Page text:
A coronavirus vaccine developed by Maryland biotechnology company Novavax was effective — particularly in preventing severe cases of illness — in two trials conducted in areas of the world overrun by concerning variants of the virus, the company announced Thursday. The vaccine was markedly less effective in stopping mild or moderate cases in South Africa, where a variant capable of dodging immunity emerged late last year.
The New Coronavirus Vaccine Which Prevents Severe Illnesses
The results back up an interim analysis released in January and provide a window into the challenges presented by the variants but also underscore the largely robust protection offered by vaccination. The vaccine appeared 96 percent effective against the original strain of the virus, on par with the most effective authorized vaccines, and protected completely against severe illness caused by variants — even as its ability to prevent milder symptoms eroded.
“Our take on this is this is a very good result. It is important to prevent severe disease; it would be ideal to prevent all disease,” said Gregory Glenn, president of research and development at Novavax.
In its final analysis, which has not yet been peer-reviewed or published, the company said that its vaccine was 96 percent effective against mild, moderate, and severe cases of covid-19 caused by the original strain. That dropped, modestly, to 86 percent against the B.1.1.7 variant first detected in the United Kingdom. In South Africa, where a variant called B.1.351 has become dominant, the vaccine was 55 percent effective against any cases of covid-19 among participants who were not infected with HIV.
But it was 100 percent effective against severe disease, including against the variants. There were five severe cases of covid-19 in the United Kingdom trial, all of which occurred in people who received the placebo, and five severe cases in the South African trial, also among people who received the placebo.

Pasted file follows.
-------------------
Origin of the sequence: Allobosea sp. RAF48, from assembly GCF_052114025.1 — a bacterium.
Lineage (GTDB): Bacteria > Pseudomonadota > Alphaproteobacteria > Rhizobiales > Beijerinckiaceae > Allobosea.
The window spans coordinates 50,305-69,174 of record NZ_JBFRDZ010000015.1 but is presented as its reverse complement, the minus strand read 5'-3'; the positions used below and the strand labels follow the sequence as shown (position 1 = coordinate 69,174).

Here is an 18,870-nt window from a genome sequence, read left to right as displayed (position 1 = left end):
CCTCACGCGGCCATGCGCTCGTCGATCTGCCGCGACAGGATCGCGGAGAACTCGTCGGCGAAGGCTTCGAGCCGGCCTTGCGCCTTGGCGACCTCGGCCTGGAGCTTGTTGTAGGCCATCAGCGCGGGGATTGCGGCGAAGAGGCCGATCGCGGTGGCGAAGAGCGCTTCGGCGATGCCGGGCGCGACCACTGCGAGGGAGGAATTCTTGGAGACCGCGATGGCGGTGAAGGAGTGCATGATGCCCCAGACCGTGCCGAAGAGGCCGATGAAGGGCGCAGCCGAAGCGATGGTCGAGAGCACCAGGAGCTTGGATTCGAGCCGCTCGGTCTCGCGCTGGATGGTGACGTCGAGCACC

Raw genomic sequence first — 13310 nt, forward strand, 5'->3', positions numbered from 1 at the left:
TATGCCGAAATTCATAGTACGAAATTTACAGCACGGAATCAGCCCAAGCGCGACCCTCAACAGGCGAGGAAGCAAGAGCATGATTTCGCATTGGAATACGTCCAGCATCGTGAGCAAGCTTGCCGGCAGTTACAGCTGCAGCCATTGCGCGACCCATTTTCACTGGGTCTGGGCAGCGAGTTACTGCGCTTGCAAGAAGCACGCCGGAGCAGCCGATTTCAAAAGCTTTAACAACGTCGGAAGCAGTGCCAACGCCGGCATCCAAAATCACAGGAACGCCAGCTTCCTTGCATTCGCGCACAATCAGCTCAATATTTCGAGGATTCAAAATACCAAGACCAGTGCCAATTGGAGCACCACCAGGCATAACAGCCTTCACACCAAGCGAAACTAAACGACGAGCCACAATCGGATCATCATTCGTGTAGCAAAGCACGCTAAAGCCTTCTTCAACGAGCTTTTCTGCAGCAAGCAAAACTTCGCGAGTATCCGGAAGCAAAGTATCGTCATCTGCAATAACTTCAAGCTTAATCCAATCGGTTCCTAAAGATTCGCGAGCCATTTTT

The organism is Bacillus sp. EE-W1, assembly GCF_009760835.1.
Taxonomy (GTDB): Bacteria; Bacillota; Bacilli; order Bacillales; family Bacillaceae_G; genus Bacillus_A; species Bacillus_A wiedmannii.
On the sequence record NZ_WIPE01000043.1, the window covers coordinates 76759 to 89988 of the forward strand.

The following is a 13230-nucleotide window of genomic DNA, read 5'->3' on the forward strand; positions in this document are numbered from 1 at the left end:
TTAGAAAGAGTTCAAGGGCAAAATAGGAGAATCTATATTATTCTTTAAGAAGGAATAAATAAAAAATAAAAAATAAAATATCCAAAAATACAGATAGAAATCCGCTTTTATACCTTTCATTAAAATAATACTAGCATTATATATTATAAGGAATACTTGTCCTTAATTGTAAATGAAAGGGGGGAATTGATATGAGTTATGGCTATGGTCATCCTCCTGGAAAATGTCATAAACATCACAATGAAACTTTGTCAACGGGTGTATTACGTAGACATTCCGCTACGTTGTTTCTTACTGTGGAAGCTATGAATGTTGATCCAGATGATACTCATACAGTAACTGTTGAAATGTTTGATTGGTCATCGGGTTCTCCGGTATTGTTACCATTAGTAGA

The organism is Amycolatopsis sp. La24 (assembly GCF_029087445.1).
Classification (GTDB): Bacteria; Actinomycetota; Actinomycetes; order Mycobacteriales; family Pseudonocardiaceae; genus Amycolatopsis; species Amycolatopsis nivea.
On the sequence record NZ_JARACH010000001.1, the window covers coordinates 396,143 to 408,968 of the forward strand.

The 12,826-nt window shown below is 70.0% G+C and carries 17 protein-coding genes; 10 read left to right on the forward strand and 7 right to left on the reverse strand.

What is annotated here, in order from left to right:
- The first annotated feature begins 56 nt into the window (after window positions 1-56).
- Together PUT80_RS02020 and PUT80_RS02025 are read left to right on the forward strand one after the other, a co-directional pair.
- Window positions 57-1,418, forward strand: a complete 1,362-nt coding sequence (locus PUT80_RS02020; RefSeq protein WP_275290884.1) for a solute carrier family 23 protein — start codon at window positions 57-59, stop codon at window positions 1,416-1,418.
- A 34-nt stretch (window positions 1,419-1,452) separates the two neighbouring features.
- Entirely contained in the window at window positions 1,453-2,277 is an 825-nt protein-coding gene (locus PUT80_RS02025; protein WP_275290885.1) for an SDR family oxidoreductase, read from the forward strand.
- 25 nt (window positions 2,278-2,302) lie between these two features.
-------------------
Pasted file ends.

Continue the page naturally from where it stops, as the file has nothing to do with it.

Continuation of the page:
“A trend we’re seeing, even with these variants, is that these vaccines are retaining high efficacy against severe disease,” said Kathleen Neuzil, director of the Center for Vaccine Development and Global Health at the University of Maryland School of Medicine. “I really loved seeing the 100 percent efficacy against severe disease.”
The new findings also add nuance to an initial analysis of the Novavax data that suggested people with prior infections might not be protected against future illness, a preliminary but concerning the signal. Scientists initially found those people were no less likely to be infected than people not previously exposed.
But after following those study participants for longer, scientists found prior infection may offer a “late protective effect” against reinfection, a company news release stated. The rate of illness among people who had signs in their blood of prior infection was about half as high as for those who had no prior infection.
Glenn said that at this point, there were only theories and no clear explanations of that result.
The company will present the data to regulatory agencies worldwide, including the Food and Drug Administration. A large, 30,000-person test of the vaccine is ongoing in the United States and Mexico.